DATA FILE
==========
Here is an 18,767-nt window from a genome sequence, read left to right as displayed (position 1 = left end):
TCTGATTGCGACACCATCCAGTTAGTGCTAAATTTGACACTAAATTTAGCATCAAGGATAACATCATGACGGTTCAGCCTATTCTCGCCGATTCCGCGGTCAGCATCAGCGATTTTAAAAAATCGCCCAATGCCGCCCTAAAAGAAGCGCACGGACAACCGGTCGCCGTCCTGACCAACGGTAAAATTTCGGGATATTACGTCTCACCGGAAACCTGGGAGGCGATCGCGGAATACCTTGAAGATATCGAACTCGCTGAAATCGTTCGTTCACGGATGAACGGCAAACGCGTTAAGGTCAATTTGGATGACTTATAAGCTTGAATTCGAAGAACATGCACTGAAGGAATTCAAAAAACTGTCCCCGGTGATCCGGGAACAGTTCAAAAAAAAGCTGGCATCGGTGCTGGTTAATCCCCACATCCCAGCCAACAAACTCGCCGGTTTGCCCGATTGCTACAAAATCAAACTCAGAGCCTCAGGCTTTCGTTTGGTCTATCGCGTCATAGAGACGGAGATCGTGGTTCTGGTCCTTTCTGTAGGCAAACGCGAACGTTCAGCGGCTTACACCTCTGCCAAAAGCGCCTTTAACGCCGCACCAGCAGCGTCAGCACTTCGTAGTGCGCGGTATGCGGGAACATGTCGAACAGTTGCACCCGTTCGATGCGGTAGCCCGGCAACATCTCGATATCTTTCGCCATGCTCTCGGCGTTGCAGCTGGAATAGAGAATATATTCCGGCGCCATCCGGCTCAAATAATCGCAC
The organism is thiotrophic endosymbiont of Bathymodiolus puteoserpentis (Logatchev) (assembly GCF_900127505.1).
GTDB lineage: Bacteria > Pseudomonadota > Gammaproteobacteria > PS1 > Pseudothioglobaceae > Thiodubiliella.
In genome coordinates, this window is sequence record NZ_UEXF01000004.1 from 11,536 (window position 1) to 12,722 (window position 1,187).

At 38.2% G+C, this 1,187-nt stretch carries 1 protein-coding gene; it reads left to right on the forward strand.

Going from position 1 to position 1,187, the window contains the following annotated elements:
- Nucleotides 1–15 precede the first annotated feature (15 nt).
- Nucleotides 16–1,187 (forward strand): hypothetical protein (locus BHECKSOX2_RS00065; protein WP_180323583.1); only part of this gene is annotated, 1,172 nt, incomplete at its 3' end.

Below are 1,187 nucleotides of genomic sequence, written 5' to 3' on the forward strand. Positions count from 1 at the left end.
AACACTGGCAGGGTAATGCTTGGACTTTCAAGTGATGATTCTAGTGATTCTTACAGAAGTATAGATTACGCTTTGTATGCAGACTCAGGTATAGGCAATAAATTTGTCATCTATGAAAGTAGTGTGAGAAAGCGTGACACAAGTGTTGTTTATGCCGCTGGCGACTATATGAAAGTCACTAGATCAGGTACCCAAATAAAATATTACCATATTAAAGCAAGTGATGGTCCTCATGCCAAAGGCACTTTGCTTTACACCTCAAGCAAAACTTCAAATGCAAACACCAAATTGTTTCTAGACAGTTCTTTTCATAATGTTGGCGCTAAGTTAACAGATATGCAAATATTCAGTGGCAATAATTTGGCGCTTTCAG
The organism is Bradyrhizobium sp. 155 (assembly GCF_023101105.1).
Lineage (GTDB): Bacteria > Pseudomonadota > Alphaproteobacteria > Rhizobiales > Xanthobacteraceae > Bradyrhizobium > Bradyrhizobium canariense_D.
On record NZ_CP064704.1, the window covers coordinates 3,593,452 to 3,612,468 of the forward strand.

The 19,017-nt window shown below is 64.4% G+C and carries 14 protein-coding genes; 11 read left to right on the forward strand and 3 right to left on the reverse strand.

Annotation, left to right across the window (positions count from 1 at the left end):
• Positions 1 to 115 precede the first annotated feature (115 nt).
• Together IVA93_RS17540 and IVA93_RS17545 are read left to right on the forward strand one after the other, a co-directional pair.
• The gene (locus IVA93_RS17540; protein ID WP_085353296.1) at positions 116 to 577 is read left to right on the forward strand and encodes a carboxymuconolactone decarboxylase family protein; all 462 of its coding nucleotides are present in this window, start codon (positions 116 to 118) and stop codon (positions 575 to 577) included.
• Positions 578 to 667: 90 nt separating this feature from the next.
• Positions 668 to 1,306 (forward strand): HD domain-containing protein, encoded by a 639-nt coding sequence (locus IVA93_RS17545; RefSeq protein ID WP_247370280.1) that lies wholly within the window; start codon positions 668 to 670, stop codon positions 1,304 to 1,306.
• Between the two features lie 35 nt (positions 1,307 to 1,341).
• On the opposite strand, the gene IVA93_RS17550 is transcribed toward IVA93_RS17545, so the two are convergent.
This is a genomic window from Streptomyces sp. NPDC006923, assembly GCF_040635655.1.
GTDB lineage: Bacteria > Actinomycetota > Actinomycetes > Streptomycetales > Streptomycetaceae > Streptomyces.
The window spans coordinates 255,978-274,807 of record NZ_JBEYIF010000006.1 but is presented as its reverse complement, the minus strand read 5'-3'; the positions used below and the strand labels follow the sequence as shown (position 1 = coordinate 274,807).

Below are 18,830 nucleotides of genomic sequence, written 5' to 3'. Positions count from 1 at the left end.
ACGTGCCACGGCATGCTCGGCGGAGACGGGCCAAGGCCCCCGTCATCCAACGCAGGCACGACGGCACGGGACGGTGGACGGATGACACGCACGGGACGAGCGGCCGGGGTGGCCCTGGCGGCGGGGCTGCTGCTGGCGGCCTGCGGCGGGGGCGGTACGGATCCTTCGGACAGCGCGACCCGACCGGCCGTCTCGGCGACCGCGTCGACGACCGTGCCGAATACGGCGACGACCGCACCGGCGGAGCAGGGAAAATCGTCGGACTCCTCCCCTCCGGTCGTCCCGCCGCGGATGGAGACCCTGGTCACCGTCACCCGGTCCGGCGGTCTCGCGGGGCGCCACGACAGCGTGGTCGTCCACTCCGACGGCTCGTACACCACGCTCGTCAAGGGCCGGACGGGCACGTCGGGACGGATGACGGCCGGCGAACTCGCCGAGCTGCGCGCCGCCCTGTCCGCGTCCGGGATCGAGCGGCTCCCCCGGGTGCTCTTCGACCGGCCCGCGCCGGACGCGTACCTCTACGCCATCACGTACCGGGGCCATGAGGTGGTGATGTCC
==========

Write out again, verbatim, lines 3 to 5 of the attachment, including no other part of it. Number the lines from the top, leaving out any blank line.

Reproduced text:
The organism is thiotrophic endosymbiont of Bathymodiolus puteoserpentis (Logatchev) (assembly GCF_900127505.1).
GTDB lineage: Bacteria > Pseudomonadota > Gammaproteobacteria > PS1 > Pseudothioglobaceae > Thiodubiliella.
In genome coordinates, this window is sequence record NZ_UEXF01000004.1 from 11,536 (window position 1) to 12,722 (window position 1,187).